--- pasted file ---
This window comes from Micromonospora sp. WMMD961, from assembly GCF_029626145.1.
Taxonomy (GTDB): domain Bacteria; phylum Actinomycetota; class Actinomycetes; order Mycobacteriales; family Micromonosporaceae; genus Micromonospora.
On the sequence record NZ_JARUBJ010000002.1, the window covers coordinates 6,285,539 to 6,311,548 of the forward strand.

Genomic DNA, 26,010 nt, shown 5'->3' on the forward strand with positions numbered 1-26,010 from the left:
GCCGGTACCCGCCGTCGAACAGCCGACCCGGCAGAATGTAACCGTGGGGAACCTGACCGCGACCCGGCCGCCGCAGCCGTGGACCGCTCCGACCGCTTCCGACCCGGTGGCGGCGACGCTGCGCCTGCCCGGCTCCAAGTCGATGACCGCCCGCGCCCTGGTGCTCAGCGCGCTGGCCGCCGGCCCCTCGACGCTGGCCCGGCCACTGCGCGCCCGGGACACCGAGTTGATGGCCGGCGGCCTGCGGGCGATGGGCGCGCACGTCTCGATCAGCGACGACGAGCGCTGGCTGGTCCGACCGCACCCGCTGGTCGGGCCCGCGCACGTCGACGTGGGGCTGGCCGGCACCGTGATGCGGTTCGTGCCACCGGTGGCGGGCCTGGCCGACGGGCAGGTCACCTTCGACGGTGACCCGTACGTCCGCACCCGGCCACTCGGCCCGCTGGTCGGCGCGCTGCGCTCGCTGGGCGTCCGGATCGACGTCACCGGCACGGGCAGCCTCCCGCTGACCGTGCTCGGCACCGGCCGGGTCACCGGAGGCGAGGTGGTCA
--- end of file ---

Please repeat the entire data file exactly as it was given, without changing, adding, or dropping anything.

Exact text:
This window comes from Micromonospora sp. WMMD961, from assembly GCF_029626145.1.
Taxonomy (GTDB): domain Bacteria; phylum Actinomycetota; class Actinomycetes; order Mycobacteriales; family Micromonosporaceae; genus Micromonospora.
On the sequence record NZ_JARUBJ010000002.1, the window covers coordinates 6,285,539 to 6,311,548 of the forward strand.

Genomic DNA, 26,010 nt, shown 5'->3' on the forward strand with positions numbered 1-26,010 from the left:
GCCGGTACCCGCCGTCGAACAGCCGACCCGGCAGAATGTAACCGTGGGGAACCTGACCGCGACCCGGCCGCCGCAGCCGTGGACCGCTCCGACCGCTTCCGACCCGGTGGCGGCGACGCTGCGCCTGCCCGGCTCCAAGTCGATGACCGCCCGCGCCCTGGTGCTCAGCGCGCTGGCCGCCGGCCCCTCGACGCTGGCCCGGCCACTGCGCGCCCGGGACACCGAGTTGATGGCCGGCGGCCTGCGGGCGATGGGCGCGCACGTCTCGATCAGCGACGACGAGCGCTGGCTGGTCCGACCGCACCCGCTGGTCGGGCCCGCGCACGTCGACGTGGGGCTGGCCGGCACCGTGATGCGGTTCGTGCCACCGGTGGCGGGCCTGGCCGACGGGCAGGTCACCTTCGACGGTGACCCGTACGTCCGCACCCGGCCACTCGGCCCGCTGGTCGGCGCGCTGCGCTCGCTGGGCGTCCGGATCGACGTCACCGGCACGGGCAGCCTCCCGCTGACCGTGCTCGGCACCGGCCGGGTCACCGGAGGCGAGGTGGTCA